Insurance guidance for householders

Having your home flooded can be financially and emotionally draining. Read on for the basics of home insurance as well as tips on keeping your property protected.

Select a section below:

How to access insurance for your property at risk of flooding

What does flood insurance offer the homeowner?

Making a flood claim

How to reduce the cost of flood insurance

Additional resources


How to access insurance for your property at risk of flooding

To get insurance for your home/contents, you can either approach insurance companies yourself or use an insurance broker.

Comparison websites can sometimes suggest good deals. However, they do not include all insurers. Also, they do not usually cater for people in unusual circumstances, so if you have a particularly expensive home or a thatched roof, for example, it may be worth speaking to a broker instead.

What if I can’t get insurance?

If you want insurance but are struggling to find it, you might want to contact an insurance broker. The British Insurance Brokers’ Association (BIBA) is a not-for-profit trade body who provide a free “Find a broker” service. Brokers will be able to access markets for standard or non-standard property insurance.

Remember, too, that insurance is not the only way of reducing your vulnerability to flooding. It might make sense to install flood protection measures and/or refurbish your home in a way that reduces the damage the next time there is a flood.


Flood Re is a flood re-insurance scheme which helps to make insurance more widely available for homes (built before 2009) in higher flood risk areas. FloodRe works in the background with insurers to simply the process of getting insurance, so you make not actually see that FloodRe is supporting your insurance if you fall within one of these high-risk zones. To find out more about how FloodRe works, or to see if Flood Re would be applicable for your property, visit

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What does flood insurance offer the homeowner?

Home insurance can assist a homeowner by:

  • paying towards any repairs your home needs if it is flooded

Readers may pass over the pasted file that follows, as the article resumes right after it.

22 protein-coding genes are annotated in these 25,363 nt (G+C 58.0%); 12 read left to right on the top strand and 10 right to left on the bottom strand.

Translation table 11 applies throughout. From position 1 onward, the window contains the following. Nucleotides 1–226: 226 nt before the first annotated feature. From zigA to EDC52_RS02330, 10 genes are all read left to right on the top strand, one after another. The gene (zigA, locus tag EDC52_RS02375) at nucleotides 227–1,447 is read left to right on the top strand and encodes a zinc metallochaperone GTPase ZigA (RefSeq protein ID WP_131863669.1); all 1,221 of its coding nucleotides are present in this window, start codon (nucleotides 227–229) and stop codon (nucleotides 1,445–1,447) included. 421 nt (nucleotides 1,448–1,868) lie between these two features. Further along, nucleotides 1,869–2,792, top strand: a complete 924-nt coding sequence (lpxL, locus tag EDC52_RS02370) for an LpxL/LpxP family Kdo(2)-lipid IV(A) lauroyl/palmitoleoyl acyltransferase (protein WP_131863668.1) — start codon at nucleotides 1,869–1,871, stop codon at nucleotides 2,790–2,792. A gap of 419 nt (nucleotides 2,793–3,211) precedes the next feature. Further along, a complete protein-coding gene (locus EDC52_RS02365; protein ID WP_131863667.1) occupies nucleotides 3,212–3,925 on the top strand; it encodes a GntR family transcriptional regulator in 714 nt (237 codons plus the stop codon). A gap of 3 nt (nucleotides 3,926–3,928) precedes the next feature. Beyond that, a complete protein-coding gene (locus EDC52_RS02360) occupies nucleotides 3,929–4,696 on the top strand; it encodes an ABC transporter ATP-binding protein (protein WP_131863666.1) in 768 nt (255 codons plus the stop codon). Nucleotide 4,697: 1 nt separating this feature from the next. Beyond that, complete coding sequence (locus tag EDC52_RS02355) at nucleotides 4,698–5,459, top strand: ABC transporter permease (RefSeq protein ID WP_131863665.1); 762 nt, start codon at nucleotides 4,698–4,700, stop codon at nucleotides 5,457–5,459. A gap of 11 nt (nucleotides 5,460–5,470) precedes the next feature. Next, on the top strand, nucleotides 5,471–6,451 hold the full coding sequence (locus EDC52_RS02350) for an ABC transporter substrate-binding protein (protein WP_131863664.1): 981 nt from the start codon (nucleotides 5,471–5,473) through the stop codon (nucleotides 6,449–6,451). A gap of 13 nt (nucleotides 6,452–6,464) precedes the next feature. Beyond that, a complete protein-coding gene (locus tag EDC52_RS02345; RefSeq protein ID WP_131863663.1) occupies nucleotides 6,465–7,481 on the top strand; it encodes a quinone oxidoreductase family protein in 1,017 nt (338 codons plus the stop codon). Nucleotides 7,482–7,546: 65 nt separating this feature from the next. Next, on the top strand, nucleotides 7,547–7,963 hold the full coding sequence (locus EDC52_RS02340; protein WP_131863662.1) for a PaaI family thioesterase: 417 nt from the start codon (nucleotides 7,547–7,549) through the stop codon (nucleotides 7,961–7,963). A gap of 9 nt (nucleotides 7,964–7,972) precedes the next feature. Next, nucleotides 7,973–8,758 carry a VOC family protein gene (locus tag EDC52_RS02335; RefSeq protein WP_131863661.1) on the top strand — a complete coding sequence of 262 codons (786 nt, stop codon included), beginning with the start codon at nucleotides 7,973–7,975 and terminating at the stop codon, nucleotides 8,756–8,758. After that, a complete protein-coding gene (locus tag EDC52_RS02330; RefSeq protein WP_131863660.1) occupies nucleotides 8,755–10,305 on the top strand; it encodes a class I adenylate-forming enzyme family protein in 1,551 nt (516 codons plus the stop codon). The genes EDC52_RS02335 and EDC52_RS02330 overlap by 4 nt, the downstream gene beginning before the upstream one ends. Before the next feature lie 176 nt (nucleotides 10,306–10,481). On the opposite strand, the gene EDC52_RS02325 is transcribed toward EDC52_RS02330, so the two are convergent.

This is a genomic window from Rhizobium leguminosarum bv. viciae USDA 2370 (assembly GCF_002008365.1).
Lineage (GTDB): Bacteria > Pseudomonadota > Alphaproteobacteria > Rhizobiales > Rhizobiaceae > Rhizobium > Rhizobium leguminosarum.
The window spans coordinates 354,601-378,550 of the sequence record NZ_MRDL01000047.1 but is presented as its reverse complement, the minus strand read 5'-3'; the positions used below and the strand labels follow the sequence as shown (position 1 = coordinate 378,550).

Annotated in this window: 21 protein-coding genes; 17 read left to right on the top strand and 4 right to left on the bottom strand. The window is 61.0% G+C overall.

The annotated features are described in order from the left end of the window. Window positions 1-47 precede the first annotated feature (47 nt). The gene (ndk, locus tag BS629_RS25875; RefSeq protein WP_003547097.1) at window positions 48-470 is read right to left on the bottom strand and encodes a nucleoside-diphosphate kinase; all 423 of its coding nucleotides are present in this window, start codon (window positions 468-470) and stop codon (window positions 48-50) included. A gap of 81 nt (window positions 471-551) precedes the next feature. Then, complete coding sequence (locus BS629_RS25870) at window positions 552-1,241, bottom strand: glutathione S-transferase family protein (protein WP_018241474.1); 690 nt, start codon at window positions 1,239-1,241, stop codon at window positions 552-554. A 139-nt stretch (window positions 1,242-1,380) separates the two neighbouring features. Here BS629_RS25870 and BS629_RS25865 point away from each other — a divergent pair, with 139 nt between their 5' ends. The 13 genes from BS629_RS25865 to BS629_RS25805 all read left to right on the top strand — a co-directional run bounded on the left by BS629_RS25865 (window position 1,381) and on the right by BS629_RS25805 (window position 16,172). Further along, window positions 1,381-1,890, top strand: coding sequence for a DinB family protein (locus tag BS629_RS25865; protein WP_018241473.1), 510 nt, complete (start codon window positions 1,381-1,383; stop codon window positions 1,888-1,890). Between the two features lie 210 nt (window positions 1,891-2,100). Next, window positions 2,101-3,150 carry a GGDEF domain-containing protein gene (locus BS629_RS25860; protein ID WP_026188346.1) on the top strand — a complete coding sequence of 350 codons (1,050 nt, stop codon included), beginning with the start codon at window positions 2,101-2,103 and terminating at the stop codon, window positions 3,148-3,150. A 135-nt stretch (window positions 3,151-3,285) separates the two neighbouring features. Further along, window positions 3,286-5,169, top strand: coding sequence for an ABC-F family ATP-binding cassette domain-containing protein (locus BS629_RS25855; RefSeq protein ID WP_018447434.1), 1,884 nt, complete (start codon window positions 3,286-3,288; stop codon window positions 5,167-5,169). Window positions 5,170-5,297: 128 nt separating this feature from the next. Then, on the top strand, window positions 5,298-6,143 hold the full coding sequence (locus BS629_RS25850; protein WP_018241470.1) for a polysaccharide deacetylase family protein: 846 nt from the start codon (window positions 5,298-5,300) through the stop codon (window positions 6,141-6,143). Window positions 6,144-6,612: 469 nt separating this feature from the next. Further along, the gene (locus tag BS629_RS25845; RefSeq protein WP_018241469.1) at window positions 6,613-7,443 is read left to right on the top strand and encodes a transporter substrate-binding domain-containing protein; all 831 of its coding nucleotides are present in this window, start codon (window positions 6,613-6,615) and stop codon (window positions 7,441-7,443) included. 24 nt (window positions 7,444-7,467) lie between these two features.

• paying towards the replacement of possessions that are damaged in a flood
  • paying for the costs of living elsewhere while your home is dried out and repaired (e.g. costs of rented or alternative accommodation and additional travel)

Home insurance may not:

  • compensate for any distress you or other household members experience because of a flood
  • pay for any loss of income you might experience through having to deal with the flood
  • pay for any improvements to be made to your home or for your home to be reinstated in a more flood-resilient manner


  • You can insure the building that you live in, the contents of your home, or both
    • Buildings insurance – covers the building structure and anything that is permanently attached to the structure of the home (e.g. fitted kitchens and skirting boards). If you have a mortgage on your home, your lender will probably insist you have this insurance. If you are renting your home, your landlord is usually responsible for buildings insurance.
    • Contents insurance – covers anything that is not permanently attached to the structure of the home. Some contents policies also cover possessions kept in outbuildings or in the garden area attached to the house.


Tips for getting insurance

  • Decide what cover you need
    Do you need buildings cover, contents cover or both?
  • Understand the cost of rebuilding your home in the event of a flood
    The Association of British Insurers (ABI) have created a cost calculator which allows homeowners to get a rough idea of the rebuild cost of your home. You can access this service, along with some additional guidance documents, here.
  • Take stock of what you have in your home
    The policy may require you to estimate the replacement cost of your belongings in order to select the amount of cover. Expensive items may need to be listed separately on your policy.
  • BIBA has worked closely with DEFRA, the Environment Agency and other stakeholders to produce the guide, Obtaining Flood Insurance in high risk areas.
    This guide aims to provide, in one place, information that will help those that find it difficult to access flood insurance cover to obtain a suitable policy. It explains how to get specialist help and what information you may be asked to give, provides tips on how to reduce the impact of flooding and the last section of the guide provides useful information on key organisations – their responsibilities and contact details and relevant websites.